AND another thing.

age.

are the main characters younger than 30? if so, I really am not interested. At this point, you've got Harry potter clones, Hunger Games clones, Manga ships, and frankly I am tired of characters over the age of 30 being treated like grandparents stuck in their ways who never go out and do stuff. Yeah so that worked in like 1960, when you could legit say never to trust anyone over age 35. It doesn't work in 2020 when you need a doctorate worth of credit hours and a lifetime of debt just to have  a dream of earning more than minimum wage let alone a house and a couple of kids and a corner office.  the worldwide average midpoint being 38. ANd mostly because my life is full of trial and error and a whole bunch of failure, grief, reconciliation and refocus. Just over and over again. and I don't expect that this will end, age 38 is still an age of exploration and uncertainty.

and yes, I have a soft spot for the Chronicles of Narnia, but let's face it, narnia is on the nose allegory.

so 15-20 somethings that have their whole life together are boring at best and surreal. For pity's sake aragorn was 87 years old. Baby faced frodo was 50. There is a very bitter ideal out there that life ends at age 25. that needs to stop immediately unless your target audience is going to order your book out of the scholastic weekly reader.

please make characters that have wisdom and strength to match their age. having wise youths is creepy as hell.

end rant on age. Harems are a flat no for me. also written off are the stories where the MC walks into stockholm syndrome territory. Sorry, I am so sorry because on the whole the series got me involved in LitRP, dear Dakota Krout having his dungeon fall in love with his whisp to the point where he ended the world for her. OK, this was extensively addressed in Anne McCaffrey's Brainship series. Done and done with stockholm syndrome.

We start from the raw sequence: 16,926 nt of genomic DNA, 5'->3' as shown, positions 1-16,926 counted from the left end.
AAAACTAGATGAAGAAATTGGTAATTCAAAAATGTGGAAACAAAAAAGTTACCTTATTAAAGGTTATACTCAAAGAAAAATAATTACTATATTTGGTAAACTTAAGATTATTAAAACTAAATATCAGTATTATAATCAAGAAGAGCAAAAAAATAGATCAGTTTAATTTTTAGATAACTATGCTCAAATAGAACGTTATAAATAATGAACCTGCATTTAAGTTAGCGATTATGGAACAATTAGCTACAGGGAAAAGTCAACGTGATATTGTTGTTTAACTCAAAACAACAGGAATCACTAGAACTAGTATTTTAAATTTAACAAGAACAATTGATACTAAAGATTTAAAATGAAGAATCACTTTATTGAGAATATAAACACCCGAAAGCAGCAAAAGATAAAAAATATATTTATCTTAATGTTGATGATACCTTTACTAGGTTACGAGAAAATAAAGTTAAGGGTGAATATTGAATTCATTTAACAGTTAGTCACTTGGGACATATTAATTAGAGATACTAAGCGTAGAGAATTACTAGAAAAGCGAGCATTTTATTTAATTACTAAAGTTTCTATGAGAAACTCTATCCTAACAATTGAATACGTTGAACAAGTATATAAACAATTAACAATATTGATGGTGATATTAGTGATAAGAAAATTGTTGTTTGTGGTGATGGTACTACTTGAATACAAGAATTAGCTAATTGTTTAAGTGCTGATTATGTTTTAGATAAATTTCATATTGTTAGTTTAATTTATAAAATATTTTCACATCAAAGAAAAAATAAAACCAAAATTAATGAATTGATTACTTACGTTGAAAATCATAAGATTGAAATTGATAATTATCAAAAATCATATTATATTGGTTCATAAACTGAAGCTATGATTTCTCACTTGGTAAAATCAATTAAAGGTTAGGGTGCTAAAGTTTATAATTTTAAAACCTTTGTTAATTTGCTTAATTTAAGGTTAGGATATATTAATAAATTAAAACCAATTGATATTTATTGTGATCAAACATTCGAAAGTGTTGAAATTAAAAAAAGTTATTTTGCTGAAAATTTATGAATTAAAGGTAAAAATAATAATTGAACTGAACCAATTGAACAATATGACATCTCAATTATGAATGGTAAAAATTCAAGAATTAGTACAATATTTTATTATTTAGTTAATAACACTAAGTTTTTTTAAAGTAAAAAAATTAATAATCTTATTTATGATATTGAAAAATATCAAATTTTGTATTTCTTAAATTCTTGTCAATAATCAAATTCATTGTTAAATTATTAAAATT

instant turn off but also guilty pleasure: arthurian lit, greek mythology lit. Pretty much the backbone of western lit. SO I am always actively seeking to read from non-western authors. ANd I do, fiction and non-fiction.

Yes I totally get it about nonhuman characters being MC. Also I totally do write about characters that are struggling with no longer being human. and also I read about them all the time. But the secret to the immersion there is that the character must have started as human. Metamorphosis wouldn't have been as cool if the guy wasn't a middling nobody human to begin with. It's absolutely overused and badly used. But atthe same time, look at Interview with a Vampire vs. Twilight. on one hand, characters are struggling with their humanity and the loss of it. On the other hand, it's just this cool supernatural otherness for some daydreaming highschooler to stumble into. Using the device of the vampire to highlight the ills of humanity vs. using the vampire as escapism.

dungeon lit, saturated with wish fulfilment, I think should be about deconstructing the reasoning behind game tropes at this point and then worldbuilding as a close second. The MC as a dungeon is a powerful tool to look at how people play games and why people make shared stories. Too often played badly.

Also, I like stats in game. I hate stats in fiction. I am firmly on the star wars side of sci-fi. I've been rewatching star trek and I am finding that while I loved it when I was young, it is entirely cringeworthy. Just, almost every episode is a chance to readdress why exactly we were thinking that way and to realize that this is not holding up. like. at. all. Star wars holds up. Star Trek does not. Glaring example: STV, they spent an entire episode having the native american character teach the white female in charge how to find her spirit animal. Ughgh